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Ἐμοὶ τῷ ἐλαχιστοτέρῳ πάντων ἀγίων ἐδόθη ἡ χάρις αὕτη τοῖς ἔθνεσιν εὐαγγελίσασθαι τὸ ἀνεξιχνίαστον πλοῦτος τοῦ Χριστοῦ καὶ φωτίσαι πάντας τίς ἡ οἰκονομία τοῦ μυστηρίου τοῦ ἀποκεκρυμμένου ἀπὸ τῶν αἰώνων ἐν τῷ θεῷ τῷ τὰ πάντα κτίσαντι ἵνα γνωρισθῇ νῦν ταῖς ἀρχαῖς καὶ ταῖς ἐξουσίαις ἐν τοῖς ἐπουρανίοις διὰ τῆς ἐκκλησίας ἡ πολυποίκιλος σοφία τοῦ θεοῦ κατὰ πρόθεσιν τῶν αἰώνων ἣν ἐποίησεν ἐν τῷ Χριστῷ Ἰησοῦ τῷ κυρίῳ ἡμῶν ἐν ᾧ ἔχομεν τὴν παρρησίαν καὶ προσαγωγὴν ἐν πεποιθήσει διὰ τῆς πίστεως αὐτοῦ. To me, the least of all the saints, it was given this grace, to the Gentiles to preach the incomprehensible riches of Christ and to enlighten everyone what the plan of the mystery which was hidden from the ages in God, the One who created all things, in order that it now might be made known to the rulers and authorities in the heavenly realms through the Church the diverse wisdom of God according to the purpose of the ages, which he made in Christ Jesus our Lord, in whom we have boldness and access in confidence through the faith of him.
Paul said he was given this grace, meaning, a gift or task. It was a privilege to do what he was doing. This privilege is all the more poignant since Paul considered himself to be the least of all the saints. Paul was privileged to preach to the Gentiles and to enlighten everyone. What was he to preach and enlighten? He was to preach the incomprehensible riches of Christ to the Gentiles, and to enlighten everyone in what the plan of the mystery which was hidden from the ages, that is, for all time. The mysterious plan was hidden in God–the creator of all things.
Paul was given this grace with the purpose that it would now be made known to the rulers and authorities in the heavenly places. What would be made known? The diverse wisdom of God would be made known. By whom? The diverse wisdom of God would be made known through the called out one. The genitive phrase, διὰ τῆς ἐκκλησίας, could be a reference to the church or to Christ. However, since the task was given to Paul for the purpose that the diverse wisdom of God would be made known, the reference is certainly to the church. As Paul preaches and enlightens believers, God used the Church to communicate his wisdom to the rulers and authorities.
The diverse wisdom of God would be made known according to the purpose of the ages. God accomplished or carried out this purpose in Christ Jesus. It is in Jesus Christ that God has designed purpose for all time, that is, an eternal purpose. But it is also in Jesus Christ that we have boldness and access in confidence through his faith. Because the church is in Christ, believers have boldness, and they also have confident access to God. This boldness and access is made possible through Christ’s faith.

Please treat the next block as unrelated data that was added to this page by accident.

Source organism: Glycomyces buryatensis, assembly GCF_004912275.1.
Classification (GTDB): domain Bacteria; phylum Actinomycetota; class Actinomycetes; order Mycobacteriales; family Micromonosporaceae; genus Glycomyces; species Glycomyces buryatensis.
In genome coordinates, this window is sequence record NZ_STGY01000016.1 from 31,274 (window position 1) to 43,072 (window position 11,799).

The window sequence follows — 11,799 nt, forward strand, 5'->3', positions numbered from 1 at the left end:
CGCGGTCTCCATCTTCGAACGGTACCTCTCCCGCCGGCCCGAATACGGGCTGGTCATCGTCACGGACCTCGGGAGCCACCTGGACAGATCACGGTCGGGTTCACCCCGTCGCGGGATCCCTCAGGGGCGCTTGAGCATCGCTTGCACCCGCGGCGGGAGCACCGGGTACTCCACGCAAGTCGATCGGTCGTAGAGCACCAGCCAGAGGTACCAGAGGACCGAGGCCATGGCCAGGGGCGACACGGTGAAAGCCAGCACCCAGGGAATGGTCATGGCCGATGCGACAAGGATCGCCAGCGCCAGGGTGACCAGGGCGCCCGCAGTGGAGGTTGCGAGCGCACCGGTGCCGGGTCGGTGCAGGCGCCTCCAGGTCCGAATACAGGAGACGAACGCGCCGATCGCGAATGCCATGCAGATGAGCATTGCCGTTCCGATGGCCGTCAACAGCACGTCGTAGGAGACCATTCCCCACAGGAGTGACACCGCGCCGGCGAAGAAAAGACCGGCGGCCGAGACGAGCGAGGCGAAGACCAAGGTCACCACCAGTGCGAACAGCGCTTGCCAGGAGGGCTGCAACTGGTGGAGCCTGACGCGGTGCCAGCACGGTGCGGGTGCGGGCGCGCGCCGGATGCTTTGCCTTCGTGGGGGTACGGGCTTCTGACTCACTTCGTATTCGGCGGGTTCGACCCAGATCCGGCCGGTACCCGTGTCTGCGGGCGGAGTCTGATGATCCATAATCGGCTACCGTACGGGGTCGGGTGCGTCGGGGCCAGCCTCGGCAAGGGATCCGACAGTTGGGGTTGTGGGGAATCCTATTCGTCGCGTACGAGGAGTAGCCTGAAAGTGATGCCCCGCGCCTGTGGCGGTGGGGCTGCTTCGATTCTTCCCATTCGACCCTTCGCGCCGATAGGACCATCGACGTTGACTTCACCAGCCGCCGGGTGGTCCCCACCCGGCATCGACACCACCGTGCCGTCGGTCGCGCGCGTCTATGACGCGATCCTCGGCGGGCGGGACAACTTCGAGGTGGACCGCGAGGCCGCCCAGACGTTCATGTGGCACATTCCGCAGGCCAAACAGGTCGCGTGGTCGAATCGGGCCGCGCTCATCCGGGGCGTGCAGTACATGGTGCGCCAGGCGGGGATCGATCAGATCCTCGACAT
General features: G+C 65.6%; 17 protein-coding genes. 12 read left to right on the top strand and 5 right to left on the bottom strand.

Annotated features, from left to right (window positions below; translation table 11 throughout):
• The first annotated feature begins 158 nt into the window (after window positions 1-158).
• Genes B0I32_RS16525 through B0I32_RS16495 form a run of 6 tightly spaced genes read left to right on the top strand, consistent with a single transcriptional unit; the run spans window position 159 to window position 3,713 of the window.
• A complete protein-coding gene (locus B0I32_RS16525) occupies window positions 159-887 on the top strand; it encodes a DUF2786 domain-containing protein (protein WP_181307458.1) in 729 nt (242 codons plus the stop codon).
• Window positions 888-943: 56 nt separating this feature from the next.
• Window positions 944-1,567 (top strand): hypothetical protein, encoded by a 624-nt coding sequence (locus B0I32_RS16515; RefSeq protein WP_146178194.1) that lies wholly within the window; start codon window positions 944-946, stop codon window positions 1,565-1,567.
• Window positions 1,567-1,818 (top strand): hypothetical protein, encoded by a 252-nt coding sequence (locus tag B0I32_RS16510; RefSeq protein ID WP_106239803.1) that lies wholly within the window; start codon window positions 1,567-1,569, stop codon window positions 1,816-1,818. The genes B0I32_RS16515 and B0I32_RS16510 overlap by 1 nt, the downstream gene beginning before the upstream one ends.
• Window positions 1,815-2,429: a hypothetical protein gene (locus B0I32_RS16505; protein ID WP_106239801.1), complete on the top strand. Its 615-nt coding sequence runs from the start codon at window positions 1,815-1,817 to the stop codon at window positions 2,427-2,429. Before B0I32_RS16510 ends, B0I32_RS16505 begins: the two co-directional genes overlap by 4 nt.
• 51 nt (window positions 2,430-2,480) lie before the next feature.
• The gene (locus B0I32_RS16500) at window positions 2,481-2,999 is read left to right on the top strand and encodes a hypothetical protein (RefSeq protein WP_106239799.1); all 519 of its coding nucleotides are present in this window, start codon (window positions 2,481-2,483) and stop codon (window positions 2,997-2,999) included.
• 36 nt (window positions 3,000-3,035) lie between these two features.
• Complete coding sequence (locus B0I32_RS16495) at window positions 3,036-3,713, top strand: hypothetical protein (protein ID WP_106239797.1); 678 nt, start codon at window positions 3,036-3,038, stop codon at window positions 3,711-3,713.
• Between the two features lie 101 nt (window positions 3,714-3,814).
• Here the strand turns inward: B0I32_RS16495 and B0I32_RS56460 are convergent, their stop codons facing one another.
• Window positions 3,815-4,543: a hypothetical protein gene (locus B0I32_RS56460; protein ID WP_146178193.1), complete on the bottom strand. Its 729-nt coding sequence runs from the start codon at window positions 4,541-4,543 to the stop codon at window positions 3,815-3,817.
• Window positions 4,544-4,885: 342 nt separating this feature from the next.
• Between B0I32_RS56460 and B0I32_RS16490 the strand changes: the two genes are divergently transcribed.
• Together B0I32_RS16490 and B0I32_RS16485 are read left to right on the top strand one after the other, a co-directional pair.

Many translations take the last genitive phrase, διὰ τῆς πίστεως αὐτοῦ, as an objective genitive. They translate it, through faith in him. However, we cannot translate it as an objective genitive. Instead, we must see it as a subjective genitive, and we need to translate it, through his faith. There are several pieces pointing to the subjective use rather than the objective use in Ephesians. The use of αὐτοῦ in Ephesians is always subjective or possessive. It is used a total of 33 times as one of these options, but never as an objective genitive. The use of διὰ plus the genitive article plus a genitive noun plus αὐτοῦ occurs in two other places in Ephesians, 1:7 and 3:16, and in both of those cases αὐτοῦ functions subjectively (first, through his blood, and second, through his Spirit). These reasons are enough to indicate at the least that an objective use of αὐτοῦ is not found in Ephesians, so it would be very strange for Paul to shift and use it in 3:12. Given the use of the genitive construction elsewhere and the use of αὐτοῦ throughout Ephesians, we conclude that this phrase is to be taken as a subjective genitive, translating it, through his faith.
What does it mean, then, for Christ to have faith? Some have attempted to say it was not faith, but rather, faithfulness that Christ had. They have said that Christ’s faithfulness is what gives us boldness and access. However, to distinguish faith and faithfulness from πίστεως is impossible. Christ did have faith. It was evident in the Garden of Gethsemane. We have to remember that Christ prayed and was in relationship with the Father. He believed and trusted the plan of the Father, and although he asked for a different way, he carried out that plan. His faith was demonstrated in the cross, believing not only that the thief would be with him in paradise, but also that the Father was carrying out his salvation plan through Christ’s death. Through this faith, believers, being in Christ, have boldness and access to God.
This grace was given to me, the least of all the saints, to preach the incomprehensible riches of Christ to the Gentiles and to enlighten everyone in what is the mysterious plan, which was hidden from eternity in God, the one who created all things, with the purpose that the diverse wisdom of God would now be made known to the rulers and authorities in the heavenly places through the Church according to the eternal plan, which he carried out in Christ Jesus our Lord, in whom we have boldness and confident access through his faith.
We need to rest assured in the faith of Christ. His faith paved the way for us to boldly enter into God’s presence. Because of his faith, we can be bold and confident. We can be bold to preach and to enlighten. We can confidently enter into God’s presence. But we must remember that it is through the Church that God’s wisdom is passed on to the heavenly rulers and authorities. Through the Church God reveals his plan and his wisdom to the rulers and authorities of the heavenly realms.